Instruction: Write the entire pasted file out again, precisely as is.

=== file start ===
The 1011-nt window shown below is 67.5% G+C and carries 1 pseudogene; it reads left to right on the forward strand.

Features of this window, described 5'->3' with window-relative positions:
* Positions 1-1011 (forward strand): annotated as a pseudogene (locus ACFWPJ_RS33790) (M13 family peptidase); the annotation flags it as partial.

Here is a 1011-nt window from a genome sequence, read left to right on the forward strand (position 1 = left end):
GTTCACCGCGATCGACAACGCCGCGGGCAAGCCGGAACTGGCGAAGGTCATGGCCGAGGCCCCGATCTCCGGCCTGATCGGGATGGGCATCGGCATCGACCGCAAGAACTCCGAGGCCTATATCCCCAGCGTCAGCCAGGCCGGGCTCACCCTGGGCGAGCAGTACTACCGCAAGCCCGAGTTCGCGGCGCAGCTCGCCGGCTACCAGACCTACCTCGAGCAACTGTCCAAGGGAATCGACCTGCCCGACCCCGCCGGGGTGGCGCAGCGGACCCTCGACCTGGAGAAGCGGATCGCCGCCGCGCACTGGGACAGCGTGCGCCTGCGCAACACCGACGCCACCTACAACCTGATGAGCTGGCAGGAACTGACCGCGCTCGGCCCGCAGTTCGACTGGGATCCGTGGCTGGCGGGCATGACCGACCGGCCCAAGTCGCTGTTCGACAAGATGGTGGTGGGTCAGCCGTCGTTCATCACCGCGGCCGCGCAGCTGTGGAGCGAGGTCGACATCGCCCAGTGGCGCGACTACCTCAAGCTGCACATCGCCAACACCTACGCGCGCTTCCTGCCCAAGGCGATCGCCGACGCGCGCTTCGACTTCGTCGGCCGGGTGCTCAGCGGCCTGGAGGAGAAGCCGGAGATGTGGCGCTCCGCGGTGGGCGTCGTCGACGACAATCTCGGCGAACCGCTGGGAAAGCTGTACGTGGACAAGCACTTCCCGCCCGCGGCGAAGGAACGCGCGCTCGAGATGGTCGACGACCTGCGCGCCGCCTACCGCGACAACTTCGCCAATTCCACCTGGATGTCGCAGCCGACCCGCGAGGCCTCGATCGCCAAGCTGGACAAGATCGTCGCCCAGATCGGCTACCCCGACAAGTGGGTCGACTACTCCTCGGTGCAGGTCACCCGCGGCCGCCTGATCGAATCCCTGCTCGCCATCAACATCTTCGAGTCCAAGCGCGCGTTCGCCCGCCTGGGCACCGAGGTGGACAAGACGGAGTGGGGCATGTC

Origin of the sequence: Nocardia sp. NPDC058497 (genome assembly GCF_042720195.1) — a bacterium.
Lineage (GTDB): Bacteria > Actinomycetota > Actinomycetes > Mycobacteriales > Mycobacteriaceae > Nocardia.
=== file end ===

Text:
The 1011-nt window shown below is 67.5% G+C and carries 1 pseudogene; it reads left to right on the forward strand.

Features of this window, described 5'->3' with window-relative positions:
* Positions 1-1011 (forward strand): annotated as a pseudogene (locus ACFWPJ_RS33790) (M13 family peptidase); the annotation flags it as partial.

Here is a 1011-nt window from a genome sequence, read left to right on the forward strand (position 1 = left end):
GTTCACCGCGATCGACAACGCCGCGGGCAAGCCGGAACTGGCGAAGGTCATGGCCGAGGCCCCGATCTCCGGCCTGATCGGGATGGGCATCGGCATCGACCGCAAGAACTCCGAGGCCTATATCCCCAGCGTCAGCCAGGCCGGGCTCACCCTGGGCGAGCAGTACTACCGCAAGCCCGAGTTCGCGGCGCAGCTCGCCGGCTACCAGACCTACCTCGAGCAACTGTCCAAGGGAATCGACCTGCCCGACCCCGCCGGGGTGGCGCAGCGGACCCTCGACCTGGAGAAGCGGATCGCCGCCGCGCACTGGGACAGCGTGCGCCTGCGCAACACCGACGCCACCTACAACCTGATGAGCTGGCAGGAACTGACCGCGCTCGGCCCGCAGTTCGACTGGGATCCGTGGCTGGCGGGCATGACCGACCGGCCCAAGTCGCTGTTCGACAAGATGGTGGTGGGTCAGCCGTCGTTCATCACCGCGGCCGCGCAGCTGTGGAGCGAGGTCGACATCGCCCAGTGGCGCGACTACCTCAAGCTGCACATCGCCAACACCTACGCGCGCTTCCTGCCCAAGGCGATCGCCGACGCGCGCTTCGACTTCGTCGGCCGGGTGCTCAGCGGCCTGGAGGAGAAGCCGGAGATGTGGCGCTCCGCGGTGGGCGTCGTCGACGACAATCTCGGCGAACCGCTGGGAAAGCTGTACGTGGACAAGCACTTCCCGCCCGCGGCGAAGGAACGCGCGCTCGAGATGGTCGACGACCTGCGCGCCGCCTACCGCGACAACTTCGCCAATTCCACCTGGATGTCGCAGCCGACCCGCGAGGCCTCGATCGCCAAGCTGGACAAGATCGTCGCCCAGATCGGCTACCCCGACAAGTGGGTCGACTACTCCTCGGTGCAGGTCACCCGCGGCCGCCTGATCGAATCCCTGCTCGCCATCAACATCTTCGAGTCCAAGCGCGCGTTCGCCCGCCTGGGCACCGAGGTGGACAAGACGGAGTGGGGCATGTC

Origin of the sequence: Nocardia sp. NPDC058497 (genome assembly GCF_042720195.1) — a bacterium.
Lineage (GTDB): Bacteria > Actinomycetota > Actinomycetes > Mycobacteriales > Mycobacteriaceae > Nocardia.